What happens when the Fed can’t cut interest rates anymore? We’re getting really close to finding that out. No, wait, isn’t that sort of what the Bush administration “Stimulus package” is- when we borrow money from future generations, and hand it out for free?
The Fed cut interest rates again today, and you should be wondering what Ben Bernanke is smoking. The US imports more than it exports, and with a weaker dollar, cost of living will begin to skyrocket. No matter how much they cut the interest rate, it’s not getting passed down to consumers fast enough or even passed at all.
Reactive economic policy is never a good idea, since macro economics are a long term art, not a short term tactic. Instead of stepping in and forcing the banks to cut rates to consumers who are already deeply in debt, with high interest revolving credit- he’s playing with the rates that are only available to the A+ credit people, the ones who already have money and aren’t getting foreclosed on. My economic stimulus plan wouldn’t have cost the government a cent, compared to this catastrophic path we’re headed down.
Fed cuts rates again in bid to stave off recession – Jan. 30, 2008
NEW YORK (CNNMoney.com) — Faced with growing risks of recession, the Federal Reserve made its second deep interest-rate cut in a week and slashed a key short-term rate by a half-percentage point Wednesday.
U.S. stocks, which had been slightly lower ahead of the announcement, surged on news of the rate cut but ended lower after a volatile final two hours of trading.
The federal funds rate – an overnight bank lending rate that affects how much interest consumers pay on credit cards, home equity lines of credit and auto loans – was cut to 3.0% from 3.5%. The rate had stood at 5.25% only four months ago.
The discount rate, which is what banks pay to borrow directly from the Fed, was also cut by a half-point to 3.5% on Wednesday. The cut was made at the request of nine of the nation’s 12 Federal Reserve district bank presidents.
The Fed slashed both rates by three-quarters of a percentage point in an emergency move on Jan. 22….
The rate cuts were necessary because problems in the credit markets were putting a squeeze on both consumers and businesses, the Fed said. It added that it sees growing weakness in both the job market and the battered housing market.
“Today’s policy action, combined with those taken earlier, should help to promote moderate growth over time and to mitigate the risks to economic activity,” according to the statement. “However, downside risks to growth remain.”
The Fed also appeared to hint that it will keep cutting rates if the economy shows more signs of decline.
“The committee will continue to assess the effects of financial and other developments on economic prospects and will act in a timely manner as needed to address those risks,” the statement said….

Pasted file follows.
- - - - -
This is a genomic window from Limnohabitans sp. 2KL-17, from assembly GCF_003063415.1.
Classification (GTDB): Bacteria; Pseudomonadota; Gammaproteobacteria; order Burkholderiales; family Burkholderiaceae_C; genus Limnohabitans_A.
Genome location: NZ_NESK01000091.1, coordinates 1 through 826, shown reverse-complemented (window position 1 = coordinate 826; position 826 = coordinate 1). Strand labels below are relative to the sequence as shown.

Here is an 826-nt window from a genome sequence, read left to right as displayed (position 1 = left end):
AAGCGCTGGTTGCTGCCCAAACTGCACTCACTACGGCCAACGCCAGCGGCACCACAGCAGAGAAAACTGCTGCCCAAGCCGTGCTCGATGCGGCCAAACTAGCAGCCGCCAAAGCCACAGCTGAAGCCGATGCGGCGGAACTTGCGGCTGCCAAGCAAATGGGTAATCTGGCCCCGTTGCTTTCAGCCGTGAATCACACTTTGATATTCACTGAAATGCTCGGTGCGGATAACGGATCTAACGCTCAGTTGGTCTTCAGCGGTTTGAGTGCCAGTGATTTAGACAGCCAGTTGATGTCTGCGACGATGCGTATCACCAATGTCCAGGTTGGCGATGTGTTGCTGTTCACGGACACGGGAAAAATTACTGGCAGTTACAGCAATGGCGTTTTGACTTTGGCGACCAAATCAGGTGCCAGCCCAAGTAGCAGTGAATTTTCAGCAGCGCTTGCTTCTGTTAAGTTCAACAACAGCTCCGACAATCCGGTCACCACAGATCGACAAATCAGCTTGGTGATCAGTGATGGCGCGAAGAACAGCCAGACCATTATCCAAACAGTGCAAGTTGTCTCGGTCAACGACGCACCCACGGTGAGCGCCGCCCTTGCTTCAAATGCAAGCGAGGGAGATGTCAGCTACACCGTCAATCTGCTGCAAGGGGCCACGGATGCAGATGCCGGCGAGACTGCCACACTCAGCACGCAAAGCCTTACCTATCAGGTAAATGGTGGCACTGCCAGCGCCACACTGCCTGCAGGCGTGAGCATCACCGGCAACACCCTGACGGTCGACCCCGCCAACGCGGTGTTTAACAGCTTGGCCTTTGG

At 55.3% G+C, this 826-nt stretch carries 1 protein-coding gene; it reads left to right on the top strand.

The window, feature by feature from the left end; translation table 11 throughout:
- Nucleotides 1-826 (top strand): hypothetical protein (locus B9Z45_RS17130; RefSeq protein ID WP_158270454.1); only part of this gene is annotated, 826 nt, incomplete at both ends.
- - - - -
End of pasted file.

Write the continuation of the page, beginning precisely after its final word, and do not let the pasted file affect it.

“Given where the Fed says the risks lie, you have to ask yourself, ‘Are financials markets going be all that less stressed by March?'” he said. “I think the answer to that is, ‘Probably not.'”
But economists who are concerned about inflation criticized the Fed move, and its apparent lack of attention to price pressures.
“Higher prices are coming, even if the economy slows to a crawl,” said Rich Yamarone, director of economic research at Argus Research. “We’ve seen price increases in company announcements, in our grocery bills and in the economic data. The Fed is telling you they’re going to watch it because that’s in their mandate. But I think they’ll turn a blind eye to that.”
The rate cuts came on a day the government reported that economic growth slowed significantly in the last three months of 2007, matching its weakest performance of the past five years. It also comes as Congress rushes to pass a $150 billion economic stimulus package to spur spending by both consumers and businesses.
I added the bold italics. The banks made bad decisions when giving high risk creditors loans at high rates. The entire housing market is collapsing, with foreclosures in Ohio going up 88% since last year. Revolving debt isn’t being reduced, and it’s all interconnected. By a simple forced reset of the Adjustable Rate Mortgages immediately, many home owners housing costs would be hundreds of dollars less per month, thus freeing up money to pay down higher interest revolving credit card debt. Re-regulating credit card rates, with a cap of 19%- still giving banks a 15% return on their money, would also help consumers faced with mounting bills, and higher gas prices- and gas price pass-throughs (since everything we buy is shipped by truck) to get their bills under control.
Banks haven’t shown a willingness to either refinance at lower rates to anyone but the most credit worthy. This is why the rate cuts aren’t going to solve any problems. BTW: my opponent, Jane Mitakides supports the current stimulus package and didn’t think it went far enough. I guess that would make her a tax and spend Democrat, just like the tax and spend Republican, Mike Turner, that she hopes to replace who also supported this boondoggle “stimulus” solution.